Publication: Monitor Volume: 5 Issue: 205

Orban’s October 29 remarks would have been condemned by Moscow under any circumstances, but their delivery is especially inauspicious now. Tensions between Russia and NATO remain high in the aftermath of the alliance’s air war in Yugoslavia, while Russian-U.S. bilateral relations have grown acrimonious precisely over evolving U.S. arms control policies. Indeed, Russian President Boris Yeltsin chose this week to issue a broadside against the United States over its plans to deploy a national missile defense system, and the two countries have been unable to resolve sharp differences over the ABM treaty and a possible follow-up accord to the START II treaty.

But this week’s remarks by the Russian Foreign Ministry reflect long-standing tensions between Moscow and Budapest as well. Aside from Moscow’s more general opposition to Hungary’s entry–along with Poland and the Czech Republic–into NATO, the two countries have also clashed diplomatically on a bilateral basis. Moscow was particularly outraged over a decision by Hungary earlier this year which forbade the passage of Russian military aircraft over Hungarian territory. That decision, made by the Hungarian government at NATO’s behest, helped to stymie Russian efforts to reinforce the small group of paratroopers which had unexpectedly seized the airport near Pristina in Kosovo. More recently, this time at the behest of the European Union, Hungary briefly held up deliveries of Russian natural gas to Yugoslavia which passed through a pipeline transiting Hungary (Wall Street Journal, October 12).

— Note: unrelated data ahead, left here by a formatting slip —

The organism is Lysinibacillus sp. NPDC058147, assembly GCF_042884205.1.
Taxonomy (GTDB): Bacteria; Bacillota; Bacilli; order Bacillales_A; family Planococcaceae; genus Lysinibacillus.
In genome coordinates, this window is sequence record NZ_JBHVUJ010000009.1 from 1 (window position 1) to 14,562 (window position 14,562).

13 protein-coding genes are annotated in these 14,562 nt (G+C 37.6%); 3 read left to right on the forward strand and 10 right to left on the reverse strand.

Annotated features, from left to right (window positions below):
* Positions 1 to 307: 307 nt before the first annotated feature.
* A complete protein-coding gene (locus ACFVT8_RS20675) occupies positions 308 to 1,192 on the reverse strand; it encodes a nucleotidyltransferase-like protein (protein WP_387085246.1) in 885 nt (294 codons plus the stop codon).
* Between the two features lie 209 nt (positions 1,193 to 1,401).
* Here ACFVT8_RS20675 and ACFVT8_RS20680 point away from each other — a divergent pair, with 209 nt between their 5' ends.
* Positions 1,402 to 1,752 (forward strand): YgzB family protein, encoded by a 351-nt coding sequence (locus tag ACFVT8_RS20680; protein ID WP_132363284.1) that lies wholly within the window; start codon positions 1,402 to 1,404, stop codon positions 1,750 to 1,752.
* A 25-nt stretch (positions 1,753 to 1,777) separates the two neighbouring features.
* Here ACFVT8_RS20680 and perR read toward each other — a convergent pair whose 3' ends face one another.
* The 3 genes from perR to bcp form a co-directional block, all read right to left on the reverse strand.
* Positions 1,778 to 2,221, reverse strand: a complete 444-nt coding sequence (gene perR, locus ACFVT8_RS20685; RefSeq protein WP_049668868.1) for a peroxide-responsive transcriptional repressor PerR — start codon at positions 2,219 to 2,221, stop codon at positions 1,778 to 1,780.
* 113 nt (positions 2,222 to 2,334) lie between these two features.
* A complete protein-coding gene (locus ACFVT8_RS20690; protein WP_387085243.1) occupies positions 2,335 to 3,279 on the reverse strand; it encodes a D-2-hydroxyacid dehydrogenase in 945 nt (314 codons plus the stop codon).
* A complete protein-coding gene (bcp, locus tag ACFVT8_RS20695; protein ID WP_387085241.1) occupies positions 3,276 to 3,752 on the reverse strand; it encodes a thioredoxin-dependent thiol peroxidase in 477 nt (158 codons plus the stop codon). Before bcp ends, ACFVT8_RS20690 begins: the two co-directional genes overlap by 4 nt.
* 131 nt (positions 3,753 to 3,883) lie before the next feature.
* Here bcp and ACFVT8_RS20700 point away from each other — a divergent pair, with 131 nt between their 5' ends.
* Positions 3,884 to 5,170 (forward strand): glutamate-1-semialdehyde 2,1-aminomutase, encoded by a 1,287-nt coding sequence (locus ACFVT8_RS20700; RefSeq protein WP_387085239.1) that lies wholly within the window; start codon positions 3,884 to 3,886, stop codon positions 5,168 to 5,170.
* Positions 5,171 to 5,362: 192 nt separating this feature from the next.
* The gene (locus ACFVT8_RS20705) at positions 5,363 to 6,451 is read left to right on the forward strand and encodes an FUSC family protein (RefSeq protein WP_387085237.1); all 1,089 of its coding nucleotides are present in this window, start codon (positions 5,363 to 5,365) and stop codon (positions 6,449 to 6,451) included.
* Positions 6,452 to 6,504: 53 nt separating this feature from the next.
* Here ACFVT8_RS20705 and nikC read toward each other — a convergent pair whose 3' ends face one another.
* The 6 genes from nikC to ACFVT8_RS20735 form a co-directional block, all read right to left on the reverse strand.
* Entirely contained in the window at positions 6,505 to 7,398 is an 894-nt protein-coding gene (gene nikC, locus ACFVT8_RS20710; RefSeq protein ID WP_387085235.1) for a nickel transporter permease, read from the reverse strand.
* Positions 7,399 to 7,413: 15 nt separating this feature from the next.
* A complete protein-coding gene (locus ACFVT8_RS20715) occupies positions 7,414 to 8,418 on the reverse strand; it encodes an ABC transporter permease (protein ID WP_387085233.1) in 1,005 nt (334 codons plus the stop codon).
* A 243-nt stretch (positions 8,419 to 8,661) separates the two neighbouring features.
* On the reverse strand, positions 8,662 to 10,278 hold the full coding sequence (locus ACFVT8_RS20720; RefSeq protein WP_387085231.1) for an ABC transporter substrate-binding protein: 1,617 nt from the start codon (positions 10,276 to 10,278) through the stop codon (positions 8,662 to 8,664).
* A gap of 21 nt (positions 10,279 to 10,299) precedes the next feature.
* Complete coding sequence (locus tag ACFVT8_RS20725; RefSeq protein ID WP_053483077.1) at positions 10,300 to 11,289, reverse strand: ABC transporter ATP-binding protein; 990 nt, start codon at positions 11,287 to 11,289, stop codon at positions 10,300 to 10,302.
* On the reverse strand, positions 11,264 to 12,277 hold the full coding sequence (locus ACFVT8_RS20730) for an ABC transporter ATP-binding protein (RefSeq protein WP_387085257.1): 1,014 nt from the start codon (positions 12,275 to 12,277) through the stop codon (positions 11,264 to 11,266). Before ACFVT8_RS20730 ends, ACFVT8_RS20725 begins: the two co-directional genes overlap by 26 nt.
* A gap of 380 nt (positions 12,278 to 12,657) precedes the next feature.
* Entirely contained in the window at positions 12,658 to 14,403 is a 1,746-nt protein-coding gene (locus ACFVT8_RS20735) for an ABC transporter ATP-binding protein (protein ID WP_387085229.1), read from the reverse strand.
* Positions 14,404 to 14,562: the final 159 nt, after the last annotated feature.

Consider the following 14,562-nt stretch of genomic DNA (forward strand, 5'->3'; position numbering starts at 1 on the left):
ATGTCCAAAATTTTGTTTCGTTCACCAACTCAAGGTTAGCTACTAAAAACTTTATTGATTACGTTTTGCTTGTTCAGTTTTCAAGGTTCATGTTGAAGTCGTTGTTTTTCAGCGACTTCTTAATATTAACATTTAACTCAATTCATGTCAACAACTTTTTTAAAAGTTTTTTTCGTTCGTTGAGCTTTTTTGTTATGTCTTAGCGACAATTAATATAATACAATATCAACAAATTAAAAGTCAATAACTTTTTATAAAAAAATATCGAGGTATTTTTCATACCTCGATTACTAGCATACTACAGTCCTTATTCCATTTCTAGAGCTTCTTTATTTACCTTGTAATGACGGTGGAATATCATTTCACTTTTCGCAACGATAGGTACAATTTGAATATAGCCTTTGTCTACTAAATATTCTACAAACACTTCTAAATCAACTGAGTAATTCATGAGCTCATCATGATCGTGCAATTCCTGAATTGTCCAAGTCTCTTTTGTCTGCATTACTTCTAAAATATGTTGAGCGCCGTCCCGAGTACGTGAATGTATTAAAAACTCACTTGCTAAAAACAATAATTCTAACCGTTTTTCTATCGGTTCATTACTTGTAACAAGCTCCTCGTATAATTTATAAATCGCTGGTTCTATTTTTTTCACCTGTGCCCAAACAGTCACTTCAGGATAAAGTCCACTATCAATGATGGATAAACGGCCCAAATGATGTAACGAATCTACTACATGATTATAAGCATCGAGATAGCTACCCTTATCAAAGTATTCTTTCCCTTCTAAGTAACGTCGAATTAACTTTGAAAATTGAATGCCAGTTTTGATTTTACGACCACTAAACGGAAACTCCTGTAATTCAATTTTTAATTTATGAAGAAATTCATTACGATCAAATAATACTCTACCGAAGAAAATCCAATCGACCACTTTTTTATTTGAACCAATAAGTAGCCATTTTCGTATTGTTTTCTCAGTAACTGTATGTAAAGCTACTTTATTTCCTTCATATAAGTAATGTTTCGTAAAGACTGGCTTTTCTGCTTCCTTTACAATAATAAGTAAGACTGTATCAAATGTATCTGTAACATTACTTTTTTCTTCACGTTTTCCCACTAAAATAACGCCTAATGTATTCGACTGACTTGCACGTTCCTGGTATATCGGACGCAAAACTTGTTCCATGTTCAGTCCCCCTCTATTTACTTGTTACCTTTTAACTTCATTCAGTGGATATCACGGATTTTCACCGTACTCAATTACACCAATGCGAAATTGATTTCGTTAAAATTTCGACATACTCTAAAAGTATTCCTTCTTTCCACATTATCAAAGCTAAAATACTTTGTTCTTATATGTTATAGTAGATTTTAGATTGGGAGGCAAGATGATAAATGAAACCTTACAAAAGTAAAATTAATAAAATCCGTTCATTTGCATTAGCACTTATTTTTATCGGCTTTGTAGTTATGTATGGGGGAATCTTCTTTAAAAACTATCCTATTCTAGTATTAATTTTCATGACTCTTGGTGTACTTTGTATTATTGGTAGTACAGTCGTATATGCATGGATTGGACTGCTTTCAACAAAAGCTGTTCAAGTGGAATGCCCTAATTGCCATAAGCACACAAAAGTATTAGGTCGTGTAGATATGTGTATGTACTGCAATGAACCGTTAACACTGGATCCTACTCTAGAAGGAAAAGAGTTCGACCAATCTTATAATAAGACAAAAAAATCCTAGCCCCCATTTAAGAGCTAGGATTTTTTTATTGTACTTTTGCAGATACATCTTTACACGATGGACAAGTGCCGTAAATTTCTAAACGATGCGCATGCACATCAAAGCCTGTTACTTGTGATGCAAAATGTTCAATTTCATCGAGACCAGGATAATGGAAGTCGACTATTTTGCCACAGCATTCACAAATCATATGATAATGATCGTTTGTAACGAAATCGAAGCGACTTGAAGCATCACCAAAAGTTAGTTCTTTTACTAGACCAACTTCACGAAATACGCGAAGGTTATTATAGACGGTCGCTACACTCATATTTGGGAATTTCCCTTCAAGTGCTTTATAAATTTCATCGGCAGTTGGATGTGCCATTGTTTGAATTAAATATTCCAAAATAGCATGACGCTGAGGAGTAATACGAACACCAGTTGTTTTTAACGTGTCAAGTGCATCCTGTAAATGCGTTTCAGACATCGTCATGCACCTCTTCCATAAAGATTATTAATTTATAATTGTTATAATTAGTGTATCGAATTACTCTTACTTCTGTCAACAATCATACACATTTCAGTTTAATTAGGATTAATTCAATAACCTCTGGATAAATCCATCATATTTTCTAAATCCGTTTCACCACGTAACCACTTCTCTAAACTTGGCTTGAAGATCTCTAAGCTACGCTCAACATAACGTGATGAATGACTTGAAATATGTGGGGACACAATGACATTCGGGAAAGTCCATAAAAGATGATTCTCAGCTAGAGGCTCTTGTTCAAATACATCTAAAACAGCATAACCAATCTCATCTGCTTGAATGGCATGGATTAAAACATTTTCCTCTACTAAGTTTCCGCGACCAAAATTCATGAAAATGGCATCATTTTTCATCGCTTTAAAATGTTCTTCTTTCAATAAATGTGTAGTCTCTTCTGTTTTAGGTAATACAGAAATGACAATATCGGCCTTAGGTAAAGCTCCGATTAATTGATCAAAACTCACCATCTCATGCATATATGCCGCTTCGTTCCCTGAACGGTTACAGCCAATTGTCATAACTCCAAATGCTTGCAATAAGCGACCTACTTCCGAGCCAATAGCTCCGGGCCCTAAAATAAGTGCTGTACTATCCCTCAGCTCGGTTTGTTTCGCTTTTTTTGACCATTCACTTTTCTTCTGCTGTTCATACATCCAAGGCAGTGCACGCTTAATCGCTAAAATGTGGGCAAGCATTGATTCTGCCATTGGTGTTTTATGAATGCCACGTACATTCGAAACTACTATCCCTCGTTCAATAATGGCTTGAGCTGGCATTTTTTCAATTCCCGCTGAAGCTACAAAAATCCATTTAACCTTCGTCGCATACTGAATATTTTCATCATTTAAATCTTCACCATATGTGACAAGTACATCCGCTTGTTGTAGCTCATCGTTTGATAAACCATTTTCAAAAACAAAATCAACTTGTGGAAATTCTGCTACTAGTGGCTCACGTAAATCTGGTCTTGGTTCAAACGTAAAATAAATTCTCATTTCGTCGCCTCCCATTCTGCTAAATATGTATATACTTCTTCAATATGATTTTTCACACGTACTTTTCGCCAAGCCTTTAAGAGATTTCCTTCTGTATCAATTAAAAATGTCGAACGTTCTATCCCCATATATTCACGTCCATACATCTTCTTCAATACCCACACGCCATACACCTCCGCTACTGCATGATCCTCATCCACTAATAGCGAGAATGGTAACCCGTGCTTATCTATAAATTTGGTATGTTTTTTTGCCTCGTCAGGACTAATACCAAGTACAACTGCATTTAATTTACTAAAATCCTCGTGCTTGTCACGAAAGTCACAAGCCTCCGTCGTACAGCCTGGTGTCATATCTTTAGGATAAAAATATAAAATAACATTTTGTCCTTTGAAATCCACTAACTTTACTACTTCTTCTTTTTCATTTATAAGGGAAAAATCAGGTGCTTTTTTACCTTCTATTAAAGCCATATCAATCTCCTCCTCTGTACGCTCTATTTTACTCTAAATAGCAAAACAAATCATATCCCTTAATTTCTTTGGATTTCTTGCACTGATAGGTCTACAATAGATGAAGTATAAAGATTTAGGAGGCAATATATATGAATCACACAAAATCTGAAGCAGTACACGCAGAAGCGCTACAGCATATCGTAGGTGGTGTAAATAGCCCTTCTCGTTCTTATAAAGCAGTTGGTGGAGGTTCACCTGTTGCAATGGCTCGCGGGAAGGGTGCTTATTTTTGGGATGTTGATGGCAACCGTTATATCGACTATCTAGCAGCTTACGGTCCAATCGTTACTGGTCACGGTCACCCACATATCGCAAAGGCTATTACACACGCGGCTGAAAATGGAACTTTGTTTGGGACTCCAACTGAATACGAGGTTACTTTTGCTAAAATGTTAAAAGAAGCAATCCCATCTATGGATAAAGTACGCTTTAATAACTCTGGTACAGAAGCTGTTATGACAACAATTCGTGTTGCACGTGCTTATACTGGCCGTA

The extent to which Russian-Hungarian relations have been affected by the latest wrangle will likely be revealed by the fate and outcome of a planned visit to Moscow by Hungarian Foreign Minister Janos Martonyi scheduled to start on November 28. The visit was apparently scheduled during talks between Martonyi and Russian Foreign Minister Igor Ivanov at the UN in New York this past September as part of an effort by the two countries to “end arguments and move on” to improved relations (AP, October 31). Martonyi had originally been scheduled to visit Moscow this past spring, but the visit was scuttled on the basis of the military overflights row. Moscow’s reaction to Orban’s recent remarks suggests that the upcoming trip could meet the same fate.